It is entirely possible that we have a small but sustaining population.

Shellfish get most of the attention on the Vineyard. Blue crabs add another reason to work to sustain the health of our ponds.

Like to eat crab? Hold back on the fertilizer. Green grass is not even good for salad.

Striped bass revisions coming

Last week, I received a press release from the Atlantic States Marine Fisheries Commission (ASMFC). Guess what? The scientists have come to the conclusion that most Island fishermen have already reached. Striped bass stocks are declining. According to ASMFC assessments, overfishing is not occurring yet but could in the future. Gee, how about that.

The history of fisheries management is pretty much the history of closing the barn door after the horses are out. Let’s hope it is not too late

This is what the ASMFC said about its new proposal, known as Draft Addendum IV to Amendment 6 to the Interstate Fishery Management Plan for Atlantic Striped Bass: “The Draft Addendum responds to results of the 2013 Atlantic striped bass benchmark assessment indicating F (fishing mortality) in 2012 was above the proposed F target, and female spawning stock biomass (SSB) has been steadily declining below the target since 2006. This means even though the stock is not overfished and overfishing is not occurring, SSB is approaching its overfished threshold and stock projections show SSB will likely fall below the threshold in the coming years. In addition, a similar decline has been observed in total harvest.  In response to these factors, the Draft Addendum proposes management options to reduce fishing mortality to the target level.

“The Draft Addendum includes a suite of management options to reduce recreational and commercial harvest along the coast and in the Chesapeake Bay under three reduction timeframes. The timeframes include (1) reducing F to its target in one year with a 25 percent reduction in 2013 harvest in 2015 (2) reducing F to its target within three years with a 17 percent reduction in 2013 harvest in 2015, and (3) reducing F to its target within three years with a 7 percent sequential reduction in harvest for three consecutive years starting in 2015.  Specific options to be considered include bag, size, slot and trophy size limits for the recreational fishery and quota reductions for the commercial fishery.”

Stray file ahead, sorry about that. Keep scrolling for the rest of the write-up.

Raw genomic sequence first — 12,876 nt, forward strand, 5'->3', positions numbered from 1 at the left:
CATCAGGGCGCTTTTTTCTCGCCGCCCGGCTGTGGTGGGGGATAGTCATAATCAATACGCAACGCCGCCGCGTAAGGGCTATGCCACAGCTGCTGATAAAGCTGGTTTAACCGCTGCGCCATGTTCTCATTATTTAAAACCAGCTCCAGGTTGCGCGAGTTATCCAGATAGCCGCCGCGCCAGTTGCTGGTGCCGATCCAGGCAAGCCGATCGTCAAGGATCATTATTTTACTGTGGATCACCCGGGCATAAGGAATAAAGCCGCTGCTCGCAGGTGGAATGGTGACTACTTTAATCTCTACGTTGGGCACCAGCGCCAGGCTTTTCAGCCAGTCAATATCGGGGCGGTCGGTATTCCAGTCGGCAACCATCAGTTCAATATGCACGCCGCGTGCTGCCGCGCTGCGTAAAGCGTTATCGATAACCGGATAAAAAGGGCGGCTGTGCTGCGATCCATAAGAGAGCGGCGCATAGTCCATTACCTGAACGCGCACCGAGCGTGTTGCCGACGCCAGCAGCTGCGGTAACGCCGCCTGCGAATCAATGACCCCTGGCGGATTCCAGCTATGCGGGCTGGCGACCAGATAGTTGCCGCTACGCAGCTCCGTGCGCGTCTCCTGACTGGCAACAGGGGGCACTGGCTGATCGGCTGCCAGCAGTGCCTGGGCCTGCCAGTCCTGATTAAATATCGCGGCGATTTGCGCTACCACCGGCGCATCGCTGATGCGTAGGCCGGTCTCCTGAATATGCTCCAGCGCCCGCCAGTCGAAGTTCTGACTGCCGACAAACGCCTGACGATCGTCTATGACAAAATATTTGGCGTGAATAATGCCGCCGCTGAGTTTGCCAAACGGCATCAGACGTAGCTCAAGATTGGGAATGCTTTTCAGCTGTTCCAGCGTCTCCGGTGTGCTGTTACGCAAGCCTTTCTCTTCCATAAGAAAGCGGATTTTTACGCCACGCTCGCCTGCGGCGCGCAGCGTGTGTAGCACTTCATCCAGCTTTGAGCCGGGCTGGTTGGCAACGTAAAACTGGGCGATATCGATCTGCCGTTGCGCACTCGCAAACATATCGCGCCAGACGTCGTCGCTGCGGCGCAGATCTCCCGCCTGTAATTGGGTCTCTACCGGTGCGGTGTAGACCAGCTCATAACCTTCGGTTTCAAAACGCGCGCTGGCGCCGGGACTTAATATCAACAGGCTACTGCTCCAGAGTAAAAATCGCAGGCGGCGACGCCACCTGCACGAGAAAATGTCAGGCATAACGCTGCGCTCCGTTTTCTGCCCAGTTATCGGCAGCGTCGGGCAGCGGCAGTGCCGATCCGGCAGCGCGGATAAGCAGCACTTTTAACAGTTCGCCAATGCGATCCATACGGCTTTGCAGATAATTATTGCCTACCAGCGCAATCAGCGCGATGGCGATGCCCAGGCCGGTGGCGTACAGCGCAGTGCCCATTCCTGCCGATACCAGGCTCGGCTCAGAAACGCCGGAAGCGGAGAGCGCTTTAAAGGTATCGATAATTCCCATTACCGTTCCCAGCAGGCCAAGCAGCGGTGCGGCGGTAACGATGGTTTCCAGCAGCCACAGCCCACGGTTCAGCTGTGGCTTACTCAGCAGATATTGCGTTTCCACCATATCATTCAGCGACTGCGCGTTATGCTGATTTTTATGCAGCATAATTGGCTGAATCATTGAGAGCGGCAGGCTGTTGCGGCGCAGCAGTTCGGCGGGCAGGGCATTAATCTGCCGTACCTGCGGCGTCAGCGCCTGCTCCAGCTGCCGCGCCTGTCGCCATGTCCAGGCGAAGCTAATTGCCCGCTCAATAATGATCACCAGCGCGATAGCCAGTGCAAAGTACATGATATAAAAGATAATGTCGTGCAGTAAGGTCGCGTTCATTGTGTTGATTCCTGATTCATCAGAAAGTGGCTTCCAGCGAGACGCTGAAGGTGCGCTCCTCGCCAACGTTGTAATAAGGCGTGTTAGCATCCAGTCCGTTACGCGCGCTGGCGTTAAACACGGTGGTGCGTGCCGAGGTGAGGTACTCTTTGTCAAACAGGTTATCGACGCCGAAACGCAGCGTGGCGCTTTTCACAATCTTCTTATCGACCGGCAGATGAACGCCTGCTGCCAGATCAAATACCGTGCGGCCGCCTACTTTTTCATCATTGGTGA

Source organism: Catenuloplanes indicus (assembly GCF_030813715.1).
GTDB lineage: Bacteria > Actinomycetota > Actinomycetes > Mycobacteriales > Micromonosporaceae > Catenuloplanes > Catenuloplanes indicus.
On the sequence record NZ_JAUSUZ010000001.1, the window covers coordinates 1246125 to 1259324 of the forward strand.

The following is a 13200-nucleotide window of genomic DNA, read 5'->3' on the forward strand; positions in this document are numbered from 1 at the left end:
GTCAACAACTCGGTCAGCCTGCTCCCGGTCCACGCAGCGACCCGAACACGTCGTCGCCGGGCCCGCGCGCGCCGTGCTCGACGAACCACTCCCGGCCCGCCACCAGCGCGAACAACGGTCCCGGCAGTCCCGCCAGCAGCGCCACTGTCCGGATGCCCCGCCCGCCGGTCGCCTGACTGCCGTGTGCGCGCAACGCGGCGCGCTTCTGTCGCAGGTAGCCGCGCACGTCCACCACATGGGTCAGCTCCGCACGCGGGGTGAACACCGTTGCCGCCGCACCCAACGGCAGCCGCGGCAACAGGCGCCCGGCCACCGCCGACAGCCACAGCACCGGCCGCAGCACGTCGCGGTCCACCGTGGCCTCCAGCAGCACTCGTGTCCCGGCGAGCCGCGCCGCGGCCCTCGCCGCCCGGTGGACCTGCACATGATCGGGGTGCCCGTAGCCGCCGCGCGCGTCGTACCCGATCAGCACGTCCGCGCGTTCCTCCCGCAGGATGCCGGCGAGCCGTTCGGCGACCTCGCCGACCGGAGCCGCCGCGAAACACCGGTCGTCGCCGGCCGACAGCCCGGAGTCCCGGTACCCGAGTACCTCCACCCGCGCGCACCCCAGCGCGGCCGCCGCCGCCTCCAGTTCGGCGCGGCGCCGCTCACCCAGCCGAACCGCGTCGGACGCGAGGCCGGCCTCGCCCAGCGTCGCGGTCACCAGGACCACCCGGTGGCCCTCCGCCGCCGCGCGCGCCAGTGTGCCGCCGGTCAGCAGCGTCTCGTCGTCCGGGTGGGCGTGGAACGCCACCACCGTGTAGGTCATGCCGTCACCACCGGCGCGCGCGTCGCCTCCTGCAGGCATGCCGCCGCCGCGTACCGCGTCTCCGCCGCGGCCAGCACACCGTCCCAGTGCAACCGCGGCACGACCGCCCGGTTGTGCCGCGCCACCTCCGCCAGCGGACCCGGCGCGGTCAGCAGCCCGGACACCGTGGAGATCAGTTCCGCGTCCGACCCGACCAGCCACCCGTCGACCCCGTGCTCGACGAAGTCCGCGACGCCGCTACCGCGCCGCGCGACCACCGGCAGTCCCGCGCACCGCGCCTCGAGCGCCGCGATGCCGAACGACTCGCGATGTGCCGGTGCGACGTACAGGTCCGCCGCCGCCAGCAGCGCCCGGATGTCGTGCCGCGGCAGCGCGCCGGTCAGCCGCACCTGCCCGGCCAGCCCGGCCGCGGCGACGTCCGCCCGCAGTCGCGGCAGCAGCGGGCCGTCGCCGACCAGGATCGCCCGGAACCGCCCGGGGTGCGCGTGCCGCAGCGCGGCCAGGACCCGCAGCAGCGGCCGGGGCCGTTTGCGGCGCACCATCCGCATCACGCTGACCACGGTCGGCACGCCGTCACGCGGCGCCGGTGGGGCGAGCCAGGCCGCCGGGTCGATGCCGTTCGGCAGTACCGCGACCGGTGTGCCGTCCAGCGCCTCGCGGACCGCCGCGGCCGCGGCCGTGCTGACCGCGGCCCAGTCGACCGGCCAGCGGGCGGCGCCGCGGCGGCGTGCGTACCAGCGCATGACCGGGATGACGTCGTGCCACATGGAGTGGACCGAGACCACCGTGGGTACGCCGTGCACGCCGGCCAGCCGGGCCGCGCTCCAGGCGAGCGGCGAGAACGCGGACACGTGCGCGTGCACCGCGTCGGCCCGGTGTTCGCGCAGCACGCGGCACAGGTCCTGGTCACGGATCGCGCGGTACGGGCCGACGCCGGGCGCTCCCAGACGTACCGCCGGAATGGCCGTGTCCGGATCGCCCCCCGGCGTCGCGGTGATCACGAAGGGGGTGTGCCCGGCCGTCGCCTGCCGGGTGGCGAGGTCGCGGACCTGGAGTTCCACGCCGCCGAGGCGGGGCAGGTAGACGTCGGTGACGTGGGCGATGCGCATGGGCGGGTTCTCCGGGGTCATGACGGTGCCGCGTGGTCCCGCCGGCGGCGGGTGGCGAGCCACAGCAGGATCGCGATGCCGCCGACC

More later.


Reeling against the drag and other hazards of boat fishing chronicled.

Michael Faber from Memphis, TN with a Vineyard bonito caught Monday out fishing with charter captain Phil Cronin. — Photo by Phil Cronin

There is a common misperception that charter captains “get paid to go fishing.”

That is not true. They get paid not to lose their minds, or in extreme cases, kill their clients.

I am not a charter captain. I have no plans to ever become one.

Twice last week, I had occasion to take people fishing in a boat. At the request of a friend, Saturday morning I took two of his visiting guests, a mother and her adult son, fishing on Vineyard Sound. I was not ambitious. My goal was to see them catch some fluke and sea bass.